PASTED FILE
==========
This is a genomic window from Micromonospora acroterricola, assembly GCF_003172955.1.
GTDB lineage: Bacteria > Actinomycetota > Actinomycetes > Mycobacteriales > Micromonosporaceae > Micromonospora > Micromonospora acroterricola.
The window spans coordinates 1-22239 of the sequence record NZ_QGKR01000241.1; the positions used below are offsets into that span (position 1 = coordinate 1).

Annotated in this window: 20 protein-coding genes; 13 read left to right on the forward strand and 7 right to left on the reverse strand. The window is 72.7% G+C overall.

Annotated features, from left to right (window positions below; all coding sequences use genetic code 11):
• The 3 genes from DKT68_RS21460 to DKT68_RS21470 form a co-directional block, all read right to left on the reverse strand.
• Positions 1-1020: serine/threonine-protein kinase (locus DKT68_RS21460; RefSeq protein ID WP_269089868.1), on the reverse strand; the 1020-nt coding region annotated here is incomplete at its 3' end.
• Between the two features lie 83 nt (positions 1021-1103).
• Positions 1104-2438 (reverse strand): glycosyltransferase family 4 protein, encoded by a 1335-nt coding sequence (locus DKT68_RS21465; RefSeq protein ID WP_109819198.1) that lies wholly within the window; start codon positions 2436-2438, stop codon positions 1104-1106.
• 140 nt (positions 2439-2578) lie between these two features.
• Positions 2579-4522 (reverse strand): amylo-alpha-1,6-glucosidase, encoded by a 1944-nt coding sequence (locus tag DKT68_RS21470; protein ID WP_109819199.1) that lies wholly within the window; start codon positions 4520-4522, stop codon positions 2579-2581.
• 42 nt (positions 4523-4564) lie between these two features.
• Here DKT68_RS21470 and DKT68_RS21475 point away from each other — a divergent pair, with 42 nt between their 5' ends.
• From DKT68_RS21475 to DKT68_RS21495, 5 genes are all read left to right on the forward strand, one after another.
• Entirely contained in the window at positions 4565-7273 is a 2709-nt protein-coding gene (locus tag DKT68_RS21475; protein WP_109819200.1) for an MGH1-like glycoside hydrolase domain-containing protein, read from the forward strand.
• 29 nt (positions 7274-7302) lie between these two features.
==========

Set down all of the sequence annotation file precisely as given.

This is a genomic window from Micromonospora acroterricola, assembly GCF_003172955.1.
GTDB lineage: Bacteria > Actinomycetota > Actinomycetes > Mycobacteriales > Micromonosporaceae > Micromonospora > Micromonospora acroterricola.
The window spans coordinates 1-22239 of the sequence record NZ_QGKR01000241.1; the positions used below are offsets into that span (position 1 = coordinate 1).

Annotated in this window: 20 protein-coding genes; 13 read left to right on the forward strand and 7 right to left on the reverse strand. The window is 72.7% G+C overall.

Annotated features, from left to right (window positions below; all coding sequences use genetic code 11):
• The 3 genes from DKT68_RS21460 to DKT68_RS21470 form a co-directional block, all read right to left on the reverse strand.
• Positions 1-1020: serine/threonine-protein kinase (locus DKT68_RS21460; RefSeq protein ID WP_269089868.1), on the reverse strand; the 1020-nt coding region annotated here is incomplete at its 3' end.
• Between the two features lie 83 nt (positions 1021-1103).
• Positions 1104-2438 (reverse strand): glycosyltransferase family 4 protein, encoded by a 1335-nt coding sequence (locus DKT68_RS21465; RefSeq protein ID WP_109819198.1) that lies wholly within the window; start codon positions 2436-2438, stop codon positions 1104-1106.
• 140 nt (positions 2439-2578) lie between these two features.
• Positions 2579-4522 (reverse strand): amylo-alpha-1,6-glucosidase, encoded by a 1944-nt coding sequence (locus tag DKT68_RS21470; protein ID WP_109819199.1) that lies wholly within the window; start codon positions 4520-4522, stop codon positions 2579-2581.
• 42 nt (positions 4523-4564) lie between these two features.
• Here DKT68_RS21470 and DKT68_RS21475 point away from each other — a divergent pair, with 42 nt between their 5' ends.
• From DKT68_RS21475 to DKT68_RS21495, 5 genes are all read left to right on the forward strand, one after another.
• Entirely contained in the window at positions 4565-7273 is a 2709-nt protein-coding gene (locus tag DKT68_RS21475; protein WP_109819200.1) for an MGH1-like glycoside hydrolase domain-containing protein, read from the forward strand.
• 29 nt (positions 7274-7302) lie between these two features.